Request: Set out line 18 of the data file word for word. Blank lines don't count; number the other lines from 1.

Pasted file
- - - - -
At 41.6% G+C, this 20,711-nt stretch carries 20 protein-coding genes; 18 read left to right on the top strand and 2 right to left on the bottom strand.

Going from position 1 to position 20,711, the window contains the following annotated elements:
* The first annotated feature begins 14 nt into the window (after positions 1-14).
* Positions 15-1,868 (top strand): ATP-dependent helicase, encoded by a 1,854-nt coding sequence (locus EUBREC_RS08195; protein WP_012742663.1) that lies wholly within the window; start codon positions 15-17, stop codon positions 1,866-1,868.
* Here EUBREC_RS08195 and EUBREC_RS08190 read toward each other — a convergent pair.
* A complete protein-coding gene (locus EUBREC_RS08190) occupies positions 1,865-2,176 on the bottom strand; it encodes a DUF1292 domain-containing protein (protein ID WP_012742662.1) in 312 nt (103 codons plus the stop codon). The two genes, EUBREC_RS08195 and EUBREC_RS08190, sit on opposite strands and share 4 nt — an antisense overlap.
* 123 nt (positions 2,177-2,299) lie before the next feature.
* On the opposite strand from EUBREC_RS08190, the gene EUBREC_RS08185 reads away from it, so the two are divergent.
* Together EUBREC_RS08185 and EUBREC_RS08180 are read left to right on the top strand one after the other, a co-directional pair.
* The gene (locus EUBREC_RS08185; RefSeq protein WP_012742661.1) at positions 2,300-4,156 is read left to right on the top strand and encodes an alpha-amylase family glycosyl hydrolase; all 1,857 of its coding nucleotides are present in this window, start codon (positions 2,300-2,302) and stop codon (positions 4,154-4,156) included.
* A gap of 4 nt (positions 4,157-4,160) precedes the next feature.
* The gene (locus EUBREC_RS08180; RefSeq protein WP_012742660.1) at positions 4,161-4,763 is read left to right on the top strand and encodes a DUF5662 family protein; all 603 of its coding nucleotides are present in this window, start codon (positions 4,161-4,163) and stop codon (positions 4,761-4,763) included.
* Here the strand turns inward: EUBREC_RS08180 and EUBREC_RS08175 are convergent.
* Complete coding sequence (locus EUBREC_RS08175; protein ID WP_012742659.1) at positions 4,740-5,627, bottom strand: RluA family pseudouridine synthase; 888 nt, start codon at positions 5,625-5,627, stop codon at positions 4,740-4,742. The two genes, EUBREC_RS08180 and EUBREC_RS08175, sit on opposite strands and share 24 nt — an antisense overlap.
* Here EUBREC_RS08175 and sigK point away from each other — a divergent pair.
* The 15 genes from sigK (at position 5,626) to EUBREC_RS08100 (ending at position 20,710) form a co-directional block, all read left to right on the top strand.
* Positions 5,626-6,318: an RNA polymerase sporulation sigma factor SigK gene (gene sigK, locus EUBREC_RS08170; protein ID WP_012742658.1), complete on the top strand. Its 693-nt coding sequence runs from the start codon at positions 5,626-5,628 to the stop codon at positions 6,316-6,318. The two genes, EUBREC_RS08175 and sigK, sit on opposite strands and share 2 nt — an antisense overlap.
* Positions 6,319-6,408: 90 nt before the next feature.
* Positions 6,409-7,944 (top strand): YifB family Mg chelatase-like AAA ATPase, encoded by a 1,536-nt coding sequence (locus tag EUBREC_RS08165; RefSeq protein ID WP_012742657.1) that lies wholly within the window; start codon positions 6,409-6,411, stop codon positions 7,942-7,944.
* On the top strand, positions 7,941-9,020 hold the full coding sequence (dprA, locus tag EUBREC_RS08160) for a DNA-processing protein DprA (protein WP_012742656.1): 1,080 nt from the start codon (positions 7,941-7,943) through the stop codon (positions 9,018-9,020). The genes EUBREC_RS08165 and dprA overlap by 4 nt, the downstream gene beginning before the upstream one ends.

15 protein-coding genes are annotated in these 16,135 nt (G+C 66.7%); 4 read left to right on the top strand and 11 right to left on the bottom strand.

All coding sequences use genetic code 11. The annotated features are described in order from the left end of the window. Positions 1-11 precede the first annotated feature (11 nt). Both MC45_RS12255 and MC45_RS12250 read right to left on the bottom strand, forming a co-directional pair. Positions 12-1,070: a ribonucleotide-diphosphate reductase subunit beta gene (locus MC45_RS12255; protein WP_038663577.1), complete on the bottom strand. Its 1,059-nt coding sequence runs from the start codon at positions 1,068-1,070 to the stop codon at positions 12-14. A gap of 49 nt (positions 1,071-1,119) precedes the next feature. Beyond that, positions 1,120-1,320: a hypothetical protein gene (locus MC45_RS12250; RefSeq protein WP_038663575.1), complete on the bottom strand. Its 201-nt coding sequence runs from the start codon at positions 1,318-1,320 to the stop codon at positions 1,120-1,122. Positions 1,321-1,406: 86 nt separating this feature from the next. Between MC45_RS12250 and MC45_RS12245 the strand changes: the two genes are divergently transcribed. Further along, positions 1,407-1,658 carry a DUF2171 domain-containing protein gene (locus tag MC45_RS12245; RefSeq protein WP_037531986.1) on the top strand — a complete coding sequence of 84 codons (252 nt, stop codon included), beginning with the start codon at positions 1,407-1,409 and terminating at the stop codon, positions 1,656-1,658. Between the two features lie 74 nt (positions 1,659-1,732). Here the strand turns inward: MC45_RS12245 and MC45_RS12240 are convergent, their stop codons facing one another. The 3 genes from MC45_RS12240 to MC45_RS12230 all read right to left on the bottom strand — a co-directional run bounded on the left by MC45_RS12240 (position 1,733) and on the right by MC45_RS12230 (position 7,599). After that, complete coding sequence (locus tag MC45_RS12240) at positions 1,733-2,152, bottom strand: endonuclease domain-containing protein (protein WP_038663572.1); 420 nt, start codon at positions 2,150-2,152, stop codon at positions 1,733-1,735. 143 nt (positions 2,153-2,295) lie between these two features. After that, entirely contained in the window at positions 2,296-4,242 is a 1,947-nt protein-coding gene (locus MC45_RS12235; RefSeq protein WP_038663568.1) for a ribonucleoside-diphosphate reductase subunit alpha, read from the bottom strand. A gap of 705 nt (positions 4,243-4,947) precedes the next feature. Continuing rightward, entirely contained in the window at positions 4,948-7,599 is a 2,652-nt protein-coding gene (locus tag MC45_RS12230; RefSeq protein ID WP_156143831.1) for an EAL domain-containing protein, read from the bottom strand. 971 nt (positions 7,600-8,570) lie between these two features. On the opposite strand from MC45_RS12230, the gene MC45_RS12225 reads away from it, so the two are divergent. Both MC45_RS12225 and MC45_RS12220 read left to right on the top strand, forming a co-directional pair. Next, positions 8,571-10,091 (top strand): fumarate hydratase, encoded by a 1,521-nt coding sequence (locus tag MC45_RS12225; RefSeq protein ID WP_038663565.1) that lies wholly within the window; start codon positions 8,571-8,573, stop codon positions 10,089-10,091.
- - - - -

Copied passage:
* Positions 6,319-6,408: 90 nt before the next feature.